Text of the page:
A 16-month-old female child presented with multiple pruritic, well-defined, reddish purple papular lesions, distributed symmetrically over the body (Fig. 1), maximally on trunk, elbows and knees (Fig. 2), since 3 months.
Fig. 1. Multiple papuloeruptive lesions distributed
The parents noted icterus with clay colored stools at 20 days of age but she could not be properly investigated before 6 months of age, when she was finally diagnosed as a case. of extrahepatic biliary atresia (EHBA). Liver biopsy revealed ductular proliferation with
fibrosis and retention of bile. BULIDA scan showed no visualization of gall
bladder and no excretion of dye in gut even after 24 hours. Because of
late diagnosis leading to cirrhotic changes in the liver, no surgical
intervention could be done. The jaundice gradually progressed and at 13
months of age, she developed multiple brownish lesions over the body which were confirmed as papuloeruptive xanthomas on histopathology. Serum cholesterol level was 562 mg/dl, serum alkaline phosphatase was 84 KAU/dl while serum bilirubin was 37.2 mg/dl (direct fraction 34 mg/dl). Xanthomatosis represents a group of disorders characterized by presence of yellowish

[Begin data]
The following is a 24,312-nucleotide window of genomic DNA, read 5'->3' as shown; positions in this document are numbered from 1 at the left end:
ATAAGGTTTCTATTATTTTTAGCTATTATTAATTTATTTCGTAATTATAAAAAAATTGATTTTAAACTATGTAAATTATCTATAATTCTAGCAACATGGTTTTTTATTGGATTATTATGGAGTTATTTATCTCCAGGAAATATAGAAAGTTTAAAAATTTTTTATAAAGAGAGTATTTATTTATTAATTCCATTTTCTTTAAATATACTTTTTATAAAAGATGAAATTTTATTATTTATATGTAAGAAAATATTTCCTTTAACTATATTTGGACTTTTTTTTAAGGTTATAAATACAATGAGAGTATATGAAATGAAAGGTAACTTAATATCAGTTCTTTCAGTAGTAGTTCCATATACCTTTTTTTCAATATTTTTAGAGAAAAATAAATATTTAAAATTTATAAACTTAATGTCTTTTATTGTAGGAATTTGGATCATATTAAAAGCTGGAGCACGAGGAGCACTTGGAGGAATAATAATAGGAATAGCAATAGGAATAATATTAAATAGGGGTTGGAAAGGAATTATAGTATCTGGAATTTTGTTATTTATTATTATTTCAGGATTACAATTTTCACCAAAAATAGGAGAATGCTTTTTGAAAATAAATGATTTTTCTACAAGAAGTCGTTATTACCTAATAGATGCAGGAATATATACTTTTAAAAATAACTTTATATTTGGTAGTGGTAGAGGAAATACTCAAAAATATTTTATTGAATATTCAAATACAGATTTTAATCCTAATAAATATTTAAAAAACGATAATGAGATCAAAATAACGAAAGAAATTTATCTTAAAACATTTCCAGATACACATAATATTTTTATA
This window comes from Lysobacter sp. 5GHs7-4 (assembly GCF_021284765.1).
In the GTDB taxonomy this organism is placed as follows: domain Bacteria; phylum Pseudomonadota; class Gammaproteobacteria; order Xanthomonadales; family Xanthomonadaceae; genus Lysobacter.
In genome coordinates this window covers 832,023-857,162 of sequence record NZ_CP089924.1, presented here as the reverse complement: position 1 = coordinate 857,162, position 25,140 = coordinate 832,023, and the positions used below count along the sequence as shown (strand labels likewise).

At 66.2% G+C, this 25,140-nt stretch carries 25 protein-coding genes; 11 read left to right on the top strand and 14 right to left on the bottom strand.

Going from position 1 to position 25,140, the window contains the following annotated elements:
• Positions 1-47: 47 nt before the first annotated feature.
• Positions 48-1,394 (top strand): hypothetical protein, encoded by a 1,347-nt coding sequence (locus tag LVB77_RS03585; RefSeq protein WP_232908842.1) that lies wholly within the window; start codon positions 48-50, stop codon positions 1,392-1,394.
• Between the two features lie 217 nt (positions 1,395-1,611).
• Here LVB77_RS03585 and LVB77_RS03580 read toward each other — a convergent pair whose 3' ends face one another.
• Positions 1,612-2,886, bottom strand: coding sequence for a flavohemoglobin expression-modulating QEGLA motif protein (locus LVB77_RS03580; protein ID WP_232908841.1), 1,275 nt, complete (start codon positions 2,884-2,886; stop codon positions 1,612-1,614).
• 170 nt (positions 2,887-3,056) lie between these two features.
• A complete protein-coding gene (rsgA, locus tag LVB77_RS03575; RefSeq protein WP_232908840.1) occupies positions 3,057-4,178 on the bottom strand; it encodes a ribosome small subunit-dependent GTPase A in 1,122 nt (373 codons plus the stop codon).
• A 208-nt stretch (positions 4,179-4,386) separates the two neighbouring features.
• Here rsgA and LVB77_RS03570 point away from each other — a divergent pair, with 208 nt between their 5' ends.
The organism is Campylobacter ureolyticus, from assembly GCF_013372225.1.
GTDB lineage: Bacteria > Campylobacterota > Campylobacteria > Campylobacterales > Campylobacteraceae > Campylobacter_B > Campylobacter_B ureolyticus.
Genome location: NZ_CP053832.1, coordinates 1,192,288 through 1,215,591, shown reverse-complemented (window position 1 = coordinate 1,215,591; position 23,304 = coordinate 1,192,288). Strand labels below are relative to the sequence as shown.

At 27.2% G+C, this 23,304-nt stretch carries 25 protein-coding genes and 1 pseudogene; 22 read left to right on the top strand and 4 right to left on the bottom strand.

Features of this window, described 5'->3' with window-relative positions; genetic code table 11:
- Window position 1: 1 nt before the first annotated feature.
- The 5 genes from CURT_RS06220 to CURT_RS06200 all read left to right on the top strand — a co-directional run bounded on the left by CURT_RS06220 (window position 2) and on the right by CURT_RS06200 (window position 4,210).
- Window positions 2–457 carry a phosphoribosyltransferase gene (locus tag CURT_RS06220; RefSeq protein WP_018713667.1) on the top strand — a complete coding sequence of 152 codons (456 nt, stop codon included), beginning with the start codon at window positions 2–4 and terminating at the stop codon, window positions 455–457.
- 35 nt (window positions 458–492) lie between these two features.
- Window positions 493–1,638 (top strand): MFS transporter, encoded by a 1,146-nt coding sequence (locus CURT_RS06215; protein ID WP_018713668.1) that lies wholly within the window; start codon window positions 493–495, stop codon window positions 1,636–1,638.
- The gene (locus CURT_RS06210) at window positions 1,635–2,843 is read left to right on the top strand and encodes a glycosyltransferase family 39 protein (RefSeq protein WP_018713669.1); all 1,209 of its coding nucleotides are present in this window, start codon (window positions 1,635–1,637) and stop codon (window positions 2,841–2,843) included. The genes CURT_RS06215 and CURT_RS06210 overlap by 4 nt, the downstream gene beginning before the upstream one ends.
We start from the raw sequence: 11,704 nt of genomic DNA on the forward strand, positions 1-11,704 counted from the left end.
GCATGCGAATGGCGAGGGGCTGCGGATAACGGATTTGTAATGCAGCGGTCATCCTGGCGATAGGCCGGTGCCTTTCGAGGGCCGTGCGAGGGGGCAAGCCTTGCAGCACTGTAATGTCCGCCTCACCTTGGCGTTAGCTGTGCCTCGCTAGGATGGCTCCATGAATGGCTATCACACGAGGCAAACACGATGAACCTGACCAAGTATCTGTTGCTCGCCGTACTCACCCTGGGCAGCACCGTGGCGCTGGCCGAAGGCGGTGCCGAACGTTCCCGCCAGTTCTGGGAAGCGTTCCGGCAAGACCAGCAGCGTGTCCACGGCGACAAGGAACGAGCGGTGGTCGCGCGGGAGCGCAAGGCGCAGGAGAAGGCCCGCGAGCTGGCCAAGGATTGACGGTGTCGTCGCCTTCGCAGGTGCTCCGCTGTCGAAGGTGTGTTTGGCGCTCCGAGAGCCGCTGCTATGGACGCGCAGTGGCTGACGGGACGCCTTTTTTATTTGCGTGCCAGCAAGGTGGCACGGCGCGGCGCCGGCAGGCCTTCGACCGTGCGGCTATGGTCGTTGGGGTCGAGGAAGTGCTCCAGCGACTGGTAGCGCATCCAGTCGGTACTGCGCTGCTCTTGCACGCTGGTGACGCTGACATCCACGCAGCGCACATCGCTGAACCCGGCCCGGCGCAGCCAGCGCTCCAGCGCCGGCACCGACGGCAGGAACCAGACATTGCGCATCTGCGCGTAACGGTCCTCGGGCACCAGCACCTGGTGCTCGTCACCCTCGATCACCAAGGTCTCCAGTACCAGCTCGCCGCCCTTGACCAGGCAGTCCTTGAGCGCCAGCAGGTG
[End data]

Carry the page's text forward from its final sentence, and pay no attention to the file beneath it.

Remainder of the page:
brown to reddish purple papules and/or nodules, usually associated with
disorders of lipid metabolism.
Fig.2 Reddish purple lesions
affecting the extensor aspect of lower limbs
The primary form occurs either due to a metabolic defect in lipoproteins
or due to proliferation of histiocytes and lipid infiltration as in
histiocytoma. The secondary form develops due to systemic disorders
causing hypercholesteremia like hepatic disorders, renal disorders,
diabetes mellitus and myxedeina. Treatment includes a low cholesterol
diet, cholesterol lowering agents and
control of the systemic disorder, if present.
Ramesh K. Agrawal,
Balvir S. Tomar,
Center for Pediatric Gastroenterology,
S.M.S. Medical College, Jaipur,